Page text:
I prefer (and it's the method I use in conlanging) to think of them as  
moods. This is far from being correct in English (as my lecturer in  
Computational Linguistics repeatedly told me) but I find it easy to  
understand in this manner; perhaps English will one day develop these  
as moods, marked with prefixes.

Anyhoo, the moods:

I want = desiderative
I wish = cohortative (although I have this described as "please may it  
be that")
I hope = optative

These fall in contrast with the:

Energetic = It is definitely
Precative = would it be made so
Dubitative = it might be
Presumptive = I assume
Jussive = I plead
Volative = I fear
          etc, etc, etc.

I'm going to assume somebody points out that I have misspelled one/ 
more of these or have misunderstood one/more of these.

On 19 Dec 2010, at 07:47, Patrick Dunn wrote:

> On Sat, Dec 18, 2010 at 8:09 PM, Sai <[log in to unmask]> wrote:
>> What are the semantic and pragmatic distinctions among "want",  
>> "wish",
>> "hope", etc.?  Is any one of them simply "has positive-valence  
>> attitude
>> towards the possibility"? Do they bundle in a belief as to its
>> truth/falsity? Do they bundle in a belief as to its plausibility?   
>> Other
>> things?
>> What does your conlang do with these?
> Neat question.  I'm not sure the way that English divides that  
> semantic
> space is at all inevitable of universal.  My current project (bleh, it
> really needs a name.  Call it Aso for now, as that means "language")  
> uses a
> sentence-final particle that indicates evidentiality.  The  
> desirative is one
> possible particle.
> elu pulkake olashasha ma'a
> he  write      book        seen
> (I have seen) he writes books.
> elu pulkake olashasha lo.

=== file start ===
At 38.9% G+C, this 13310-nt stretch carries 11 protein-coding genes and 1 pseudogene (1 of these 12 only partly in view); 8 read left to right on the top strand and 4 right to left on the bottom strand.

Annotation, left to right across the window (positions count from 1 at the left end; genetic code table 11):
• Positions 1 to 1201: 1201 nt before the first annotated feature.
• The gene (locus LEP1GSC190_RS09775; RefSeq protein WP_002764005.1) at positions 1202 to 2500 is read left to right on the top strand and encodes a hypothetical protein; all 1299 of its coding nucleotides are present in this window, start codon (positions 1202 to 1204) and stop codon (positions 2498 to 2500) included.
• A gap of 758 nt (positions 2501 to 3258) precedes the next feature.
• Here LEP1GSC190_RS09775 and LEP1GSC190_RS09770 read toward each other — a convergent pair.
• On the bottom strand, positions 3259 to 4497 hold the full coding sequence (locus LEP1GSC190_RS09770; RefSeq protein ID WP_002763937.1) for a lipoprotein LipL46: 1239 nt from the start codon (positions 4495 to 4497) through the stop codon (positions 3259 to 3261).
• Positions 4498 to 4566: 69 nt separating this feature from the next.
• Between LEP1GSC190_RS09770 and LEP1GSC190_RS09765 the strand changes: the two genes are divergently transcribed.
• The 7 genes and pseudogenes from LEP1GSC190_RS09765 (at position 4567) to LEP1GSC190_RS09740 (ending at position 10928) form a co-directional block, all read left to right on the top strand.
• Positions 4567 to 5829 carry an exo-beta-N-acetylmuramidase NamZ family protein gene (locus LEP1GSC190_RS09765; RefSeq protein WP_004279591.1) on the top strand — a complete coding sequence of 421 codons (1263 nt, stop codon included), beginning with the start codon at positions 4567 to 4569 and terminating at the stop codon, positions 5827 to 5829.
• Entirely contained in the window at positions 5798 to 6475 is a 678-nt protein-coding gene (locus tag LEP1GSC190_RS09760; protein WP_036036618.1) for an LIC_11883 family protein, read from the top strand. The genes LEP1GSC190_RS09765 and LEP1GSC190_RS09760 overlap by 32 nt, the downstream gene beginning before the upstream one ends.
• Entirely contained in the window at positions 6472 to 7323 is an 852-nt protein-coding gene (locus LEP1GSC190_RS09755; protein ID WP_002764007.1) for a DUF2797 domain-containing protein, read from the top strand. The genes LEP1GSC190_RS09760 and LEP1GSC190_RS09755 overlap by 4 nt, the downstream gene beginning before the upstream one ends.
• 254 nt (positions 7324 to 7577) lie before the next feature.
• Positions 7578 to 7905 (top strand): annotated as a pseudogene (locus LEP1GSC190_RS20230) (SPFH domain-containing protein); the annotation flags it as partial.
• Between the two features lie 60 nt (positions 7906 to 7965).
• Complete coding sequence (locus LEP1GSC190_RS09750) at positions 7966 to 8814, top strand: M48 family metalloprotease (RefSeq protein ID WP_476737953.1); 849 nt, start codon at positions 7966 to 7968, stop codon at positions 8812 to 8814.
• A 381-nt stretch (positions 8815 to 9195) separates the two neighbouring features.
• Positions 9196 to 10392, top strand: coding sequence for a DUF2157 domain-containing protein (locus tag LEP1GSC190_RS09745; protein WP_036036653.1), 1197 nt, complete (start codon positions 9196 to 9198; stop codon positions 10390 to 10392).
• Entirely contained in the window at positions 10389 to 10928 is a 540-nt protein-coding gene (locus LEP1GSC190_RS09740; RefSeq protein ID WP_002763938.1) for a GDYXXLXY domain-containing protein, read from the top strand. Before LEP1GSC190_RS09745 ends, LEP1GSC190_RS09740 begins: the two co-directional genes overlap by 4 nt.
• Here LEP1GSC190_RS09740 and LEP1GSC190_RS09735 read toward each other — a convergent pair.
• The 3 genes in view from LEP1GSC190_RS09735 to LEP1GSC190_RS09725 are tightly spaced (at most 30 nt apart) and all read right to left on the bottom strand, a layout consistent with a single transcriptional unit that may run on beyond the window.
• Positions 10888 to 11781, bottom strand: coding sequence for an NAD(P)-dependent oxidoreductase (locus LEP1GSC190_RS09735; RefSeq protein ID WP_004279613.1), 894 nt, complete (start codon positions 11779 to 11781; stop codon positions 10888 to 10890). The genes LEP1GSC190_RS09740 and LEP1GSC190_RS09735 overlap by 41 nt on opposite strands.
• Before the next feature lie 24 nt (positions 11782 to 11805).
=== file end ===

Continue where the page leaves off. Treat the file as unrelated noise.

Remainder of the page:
> they say he writes books
> elu pulkake olashasha imi
> he must write books (because, for example, there is one sitting  
> there with
> his name on it)
> elu pulkake olashasha epoa
> I have imagined that he writes books
> (often used for:  He should write books)
> elu pulkake olashasha t'a'a
> Wait, he writes *books*?  Really?
> elu pulkake olashasha uma
> Perhaps he writes books.
> He could write books.
> elu pulkake olashasha k'u
> Does he write books?
> elu pulkake olashasha sha'o
> Would that he wrote books.
> I want him to write books.
> Of these, if I were to translate "I wish that he'd write books," I'd
> probably use epoa.  It's a little more polite esp. in preserving  
> negative
> face.  "I want him to write a book" would definitely be sha'o.  It's  
> more
> direct (perfectly polite when appealing to positive face -- it's  
> what you'd
> use to wish someone a good day -- "ita nehasa sha'o.")
> I'm not sure how I'd express hope.  I think it's somewhere between  
> these
> two; I don't think there's a semantic space carved out for that idea  
> in Aso.
> -- 
> I have stretched ropes from steeple to steeple; garlands from window  
> to
> window; golden chains from star to star, and I dance.  --Arthur  
> Rimbaud